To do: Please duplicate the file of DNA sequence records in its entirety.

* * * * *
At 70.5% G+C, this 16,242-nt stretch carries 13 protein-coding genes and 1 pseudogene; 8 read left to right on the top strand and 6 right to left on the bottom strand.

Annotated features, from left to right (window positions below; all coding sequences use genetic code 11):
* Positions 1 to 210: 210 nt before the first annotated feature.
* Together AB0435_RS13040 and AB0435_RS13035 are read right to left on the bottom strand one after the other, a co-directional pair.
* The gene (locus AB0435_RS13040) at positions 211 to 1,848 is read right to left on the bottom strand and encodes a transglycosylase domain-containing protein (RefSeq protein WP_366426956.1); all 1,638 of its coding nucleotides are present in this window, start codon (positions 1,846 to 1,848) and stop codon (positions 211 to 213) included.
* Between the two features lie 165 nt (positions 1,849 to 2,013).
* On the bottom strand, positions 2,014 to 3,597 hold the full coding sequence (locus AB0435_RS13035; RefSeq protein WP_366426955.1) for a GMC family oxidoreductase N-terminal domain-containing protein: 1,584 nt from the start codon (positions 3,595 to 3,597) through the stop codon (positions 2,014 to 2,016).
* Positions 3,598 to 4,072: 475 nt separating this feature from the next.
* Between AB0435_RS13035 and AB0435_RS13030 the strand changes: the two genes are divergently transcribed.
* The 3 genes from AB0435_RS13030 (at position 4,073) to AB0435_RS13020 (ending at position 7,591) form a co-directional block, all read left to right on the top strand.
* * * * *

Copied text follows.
At 70.5% G+C, this 16,242-nt stretch carries 13 protein-coding genes and 1 pseudogene; 8 read left to right on the top strand and 6 right to left on the bottom strand.

Annotated features, from left to right (window positions below; all coding sequences use genetic code 11):
* Positions 1 to 210: 210 nt before the first annotated feature.
* Together AB0435_RS13040 and AB0435_RS13035 are read right to left on the bottom strand one after the other, a co-directional pair.
* The gene (locus AB0435_RS13040) at positions 211 to 1,848 is read right to left on the bottom strand and encodes a transglycosylase domain-containing protein (RefSeq protein WP_366426956.1); all 1,638 of its coding nucleotides are present in this window, start codon (positions 1,846 to 1,848) and stop codon (positions 211 to 213) included.
* Between the two features lie 165 nt (positions 1,849 to 2,013).
* On the bottom strand, positions 2,014 to 3,597 hold the full coding sequence (locus AB0435_RS13035; RefSeq protein WP_366426955.1) for a GMC family oxidoreductase N-terminal domain-containing protein: 1,584 nt from the start codon (positions 3,595 to 3,597) through the stop codon (positions 2,014 to 2,016).
* Positions 3,598 to 4,072: 475 nt separating this feature from the next.
* Between AB0435_RS13035 and AB0435_RS13030 the strand changes: the two genes are divergently transcribed.
* The 3 genes from AB0435_RS13030 (at position 4,073) to AB0435_RS13020 (ending at position 7,591) form a co-directional block, all read left to right on the top strand.